The importance of plankton

Without plankton there wouldn’t be polar bears on the ice.
Phytoplankton and copepods are the first two steps in the plankton food chain
In the sea, the plankton begin the marine food chain. Microscopic phytoplankton (tiny plant-like cells) use the sun’s energy to combine carbon dioxide and water to create sugar and oxygen in the process known as photosynthesis. Despite being tiny (each phytoplankton cell is smaller in diameter than a strand of human hair), they are so numerous that they account for about 50% of all photosynthesis on Earth. And here, tiny creatures and big numbers start to mix, since 50% of all photosynthesis equates to about 50 billion tonnes of carbon each year, or about 125 billion tonnes of sugar!
The phytoplankton are the food of herbivorous zooplankton (animal plankton) in turn eaten by carnivorous zooplankton. Together all the plankton are the food for fish, which in turn are eaten by other sea creatures such as seabirds, sharks, and seals, in their turn eaten by larger predators like killer-whales. The plankton are also the food source of some of the largest mammals on Earth, the baleen whales. In this way the plankton food web underpins and determines the amount of life in the sea. Quite simply, without the plankton there would not be any fish in the sea for you, me or other creatures to eat, and so that is why there wouldn’t be any polar bears on the ice.
The author and plankton scientist Dr Richard Kirby

Of course, as well as eating fish, we also consume many marine creatures that had a larval life in the plankton such as shrimps, crabs, and mussels etc. In some countries we also eat plankton too, such as Antarctic krill that is eaten in Japan as Okami. In fact, in Britain during the Second World War there were trials in Scottish sea lochs to determine whether large static nets could harvest sufficient plankton to supplement the national diet should food become scarce. While those early Scottish trials in the 1940s proved unsuccessful, today, a commercial copepod harvest for food for aquaculture occurs in some Norwegian Fjords by using large nets towed by trawlers.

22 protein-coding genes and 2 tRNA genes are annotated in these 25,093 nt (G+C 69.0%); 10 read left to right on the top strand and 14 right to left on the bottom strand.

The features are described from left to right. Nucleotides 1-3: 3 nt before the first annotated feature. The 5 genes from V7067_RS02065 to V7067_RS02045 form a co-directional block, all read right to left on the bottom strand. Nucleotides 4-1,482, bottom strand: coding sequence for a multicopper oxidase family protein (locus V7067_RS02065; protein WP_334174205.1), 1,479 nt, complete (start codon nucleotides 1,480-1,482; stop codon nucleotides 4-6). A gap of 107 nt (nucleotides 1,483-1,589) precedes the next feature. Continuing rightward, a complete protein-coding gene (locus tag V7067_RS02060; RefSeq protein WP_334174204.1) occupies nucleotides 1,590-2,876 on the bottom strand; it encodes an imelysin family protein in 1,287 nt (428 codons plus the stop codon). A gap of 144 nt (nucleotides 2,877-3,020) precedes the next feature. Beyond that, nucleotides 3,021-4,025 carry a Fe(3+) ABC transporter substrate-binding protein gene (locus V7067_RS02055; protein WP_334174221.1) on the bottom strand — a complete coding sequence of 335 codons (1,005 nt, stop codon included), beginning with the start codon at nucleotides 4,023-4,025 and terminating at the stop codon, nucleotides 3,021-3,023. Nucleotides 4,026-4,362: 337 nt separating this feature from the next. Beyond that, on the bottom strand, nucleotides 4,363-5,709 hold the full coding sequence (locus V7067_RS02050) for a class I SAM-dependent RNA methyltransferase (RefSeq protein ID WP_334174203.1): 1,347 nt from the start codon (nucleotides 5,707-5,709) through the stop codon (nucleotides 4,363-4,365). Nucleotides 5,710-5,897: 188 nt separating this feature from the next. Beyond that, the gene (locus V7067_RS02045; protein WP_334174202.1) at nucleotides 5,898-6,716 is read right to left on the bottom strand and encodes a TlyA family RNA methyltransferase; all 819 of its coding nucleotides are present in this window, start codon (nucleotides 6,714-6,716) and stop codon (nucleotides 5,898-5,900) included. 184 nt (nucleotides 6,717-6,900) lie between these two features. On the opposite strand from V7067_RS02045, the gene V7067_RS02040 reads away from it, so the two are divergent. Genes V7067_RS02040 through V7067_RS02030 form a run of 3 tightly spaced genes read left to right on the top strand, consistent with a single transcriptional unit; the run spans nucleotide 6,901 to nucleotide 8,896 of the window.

Now, we need to pay attention to the plankton more than ever. Living at the sea surface the plankton are particularly sensitive to changes in sea surface temperature, which is influenced by the air temperature above. (We often forget that we can engineer our thermal environment unlike other life on Earth that lives where the temperature suits it best.) My research and that of other plankton scientists, is revealing that rising sea temperatures due to current climate change are altering the abundance, distribution, and seasonality of the plankton throughout the oceans with ensuing ramifications for the marine food chain, our commercial fisheries, and the wider marine ecosystem.
Unfortunately, in this short blog there wasn’t time to tell you how the plankton do so much more than just support the marine food web. However, you can find out how much more by watching my short film Ocean Drifters, a secret world beneath the waves, narrated by David Attenborough: https://vimeo.com/84872751
Dr Richard Kirby is a British plankton expert, scientist, author and speaker. Follow Richard @planktonpundit on Twitter. You can see more images of plankton and learn more about them in Dr Richard Kirby’s book “Ocean Drifters, a secret world beneath the waves” available on Amazon and as an iBook.

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